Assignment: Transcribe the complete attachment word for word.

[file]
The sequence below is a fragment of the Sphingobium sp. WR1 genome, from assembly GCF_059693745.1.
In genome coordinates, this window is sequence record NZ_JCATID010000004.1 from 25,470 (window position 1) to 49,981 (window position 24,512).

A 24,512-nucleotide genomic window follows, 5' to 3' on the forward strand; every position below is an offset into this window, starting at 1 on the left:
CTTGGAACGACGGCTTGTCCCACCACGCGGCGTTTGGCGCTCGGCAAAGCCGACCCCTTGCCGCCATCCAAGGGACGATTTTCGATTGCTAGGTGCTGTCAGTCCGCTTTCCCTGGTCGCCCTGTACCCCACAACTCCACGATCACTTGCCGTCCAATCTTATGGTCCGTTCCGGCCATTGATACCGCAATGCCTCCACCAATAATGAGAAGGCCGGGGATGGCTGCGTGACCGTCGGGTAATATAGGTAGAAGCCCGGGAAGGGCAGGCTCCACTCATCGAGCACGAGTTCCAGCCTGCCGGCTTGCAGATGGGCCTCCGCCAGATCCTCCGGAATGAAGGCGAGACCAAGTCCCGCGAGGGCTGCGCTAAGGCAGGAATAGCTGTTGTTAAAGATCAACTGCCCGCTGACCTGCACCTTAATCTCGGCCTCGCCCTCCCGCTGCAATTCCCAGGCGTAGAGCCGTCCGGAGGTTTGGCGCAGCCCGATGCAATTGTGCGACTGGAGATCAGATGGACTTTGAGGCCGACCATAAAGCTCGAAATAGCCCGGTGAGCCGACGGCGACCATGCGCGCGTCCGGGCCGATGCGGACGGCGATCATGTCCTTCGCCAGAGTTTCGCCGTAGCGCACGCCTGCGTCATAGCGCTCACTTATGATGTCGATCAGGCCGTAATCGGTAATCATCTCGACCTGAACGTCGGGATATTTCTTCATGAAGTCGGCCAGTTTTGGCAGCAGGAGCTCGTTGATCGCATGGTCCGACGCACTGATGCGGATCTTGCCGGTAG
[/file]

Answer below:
The sequence below is a fragment of the Sphingobium sp. WR1 genome, from assembly GCF_059693745.1.
In genome coordinates, this window is sequence record NZ_JCATID010000004.1 from 25,470 (window position 1) to 49,981 (window position 24,512).

A 24,512-nucleotide genomic window follows, 5' to 3' on the forward strand; every position below is an offset into this window, starting at 1 on the left:
CTTGGAACGACGGCTTGTCCCACCACGCGGCGTTTGGCGCTCGGCAAAGCCGACCCCTTGCCGCCATCCAAGGGACGATTTTCGATTGCTAGGTGCTGTCAGTCCGCTTTCCCTGGTCGCCCTGTACCCCACAACTCCACGATCACTTGCCGTCCAATCTTATGGTCCGTTCCGGCCATTGATACCGCAATGCCTCCACCAATAATGAGAAGGCCGGGGATGGCTGCGTGACCGTCGGGTAATATAGGTAGAAGCCCGGGAAGGGCAGGCTCCACTCATCGAGCACGAGTTCCAGCCTGCCGGCTTGCAGATGGGCCTCCGCCAGATCCTCCGGAATGAAGGCGAGACCAAGTCCCGCGAGGGCTGCGCTAAGGCAGGAATAGCTGTTGTTAAAGATCAACTGCCCGCTGACCTGCACCTTAATCTCGGCCTCGCCCTCCCGCTGCAATTCCCAGGCGTAGAGCCGTCCGGAGGTTTGGCGCAGCCCGATGCAATTGTGCGACTGGAGATCAGATGGACTTTGAGGCCGACCATAAAGCTCGAAATAGCCCGGTGAGCCGACGGCGACCATGCGCGCGTCCGGGCCGATGCGGACGGCGATCATGTCCTTCGCCAGAGTTTCGCCGTAGCGCACGCCTGCGTCATAGCGCTCACTTATGATGTCGATCAGGCCGTAATCGGTAATCATCTCGACCTGAACGTCGGGATATTTCTTCATGAAGTCGGCCAGTTTTGGCAGCAGGAGCTCGTTGATCGCATGGTCCGACGCACTGATGCGGATCTTGCCGGTAG